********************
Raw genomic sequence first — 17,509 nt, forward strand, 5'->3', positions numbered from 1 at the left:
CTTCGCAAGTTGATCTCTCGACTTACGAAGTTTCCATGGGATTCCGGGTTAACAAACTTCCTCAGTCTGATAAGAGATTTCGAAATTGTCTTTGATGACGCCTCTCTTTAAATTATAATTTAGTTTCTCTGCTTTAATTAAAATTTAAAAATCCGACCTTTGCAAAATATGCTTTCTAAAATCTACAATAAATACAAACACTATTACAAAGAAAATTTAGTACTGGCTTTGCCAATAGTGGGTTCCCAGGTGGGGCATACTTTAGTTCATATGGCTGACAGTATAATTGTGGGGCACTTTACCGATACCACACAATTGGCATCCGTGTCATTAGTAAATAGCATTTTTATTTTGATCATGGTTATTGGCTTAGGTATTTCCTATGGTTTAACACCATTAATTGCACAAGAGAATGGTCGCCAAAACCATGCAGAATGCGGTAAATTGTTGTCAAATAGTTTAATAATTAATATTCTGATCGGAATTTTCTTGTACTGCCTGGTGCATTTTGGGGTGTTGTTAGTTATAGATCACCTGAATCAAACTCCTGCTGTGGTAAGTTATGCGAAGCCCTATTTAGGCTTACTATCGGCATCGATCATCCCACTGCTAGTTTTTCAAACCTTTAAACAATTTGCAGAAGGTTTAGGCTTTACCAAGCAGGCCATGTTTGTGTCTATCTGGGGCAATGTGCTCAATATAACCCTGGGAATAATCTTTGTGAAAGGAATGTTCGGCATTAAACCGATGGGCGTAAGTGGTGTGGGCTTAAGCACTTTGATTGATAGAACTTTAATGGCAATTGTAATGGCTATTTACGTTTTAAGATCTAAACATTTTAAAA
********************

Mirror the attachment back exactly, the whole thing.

Raw genomic sequence first — 17,509 nt, forward strand, 5'->3', positions numbered from 1 at the left:
CTTCGCAAGTTGATCTCTCGACTTACGAAGTTTCCATGGGATTCCGGGTTAACAAACTTCCTCAGTCTGATAAGAGATTTCGAAATTGTCTTTGATGACGCCTCTCTTTAAATTATAATTTAGTTTCTCTGCTTTAATTAAAATTTAAAAATCCGACCTTTGCAAAATATGCTTTCTAAAATCTACAATAAATACAAACACTATTACAAAGAAAATTTAGTACTGGCTTTGCCAATAGTGGGTTCCCAGGTGGGGCATACTTTAGTTCATATGGCTGACAGTATAATTGTGGGGCACTTTACCGATACCACACAATTGGCATCCGTGTCATTAGTAAATAGCATTTTTATTTTGATCATGGTTATTGGCTTAGGTATTTCCTATGGTTTAACACCATTAATTGCACAAGAGAATGGTCGCCAAAACCATGCAGAATGCGGTAAATTGTTGTCAAATAGTTTAATAATTAATATTCTGATCGGAATTTTCTTGTACTGCCTGGTGCATTTTGGGGTGTTGTTAGTTATAGATCACCTGAATCAAACTCCTGCTGTGGTAAGTTATGCGAAGCCCTATTTAGGCTTACTATCGGCATCGATCATCCCACTGCTAGTTTTTCAAACCTTTAAACAATTTGCAGAAGGTTTAGGCTTTACCAAGCAGGCCATGTTTGTGTCTATCTGGGGCAATGTGCTCAATATAACCCTGGGAATAATCTTTGTGAAAGGAATGTTCGGCATTAAACCGATGGGCGTAAGTGGTGTGGGCTTAAGCACTTTGATTGATAGAACTTTAATGGCAATTGTAATGGCTATTTACGTTTTAAGATCTAAACATTTTAAAA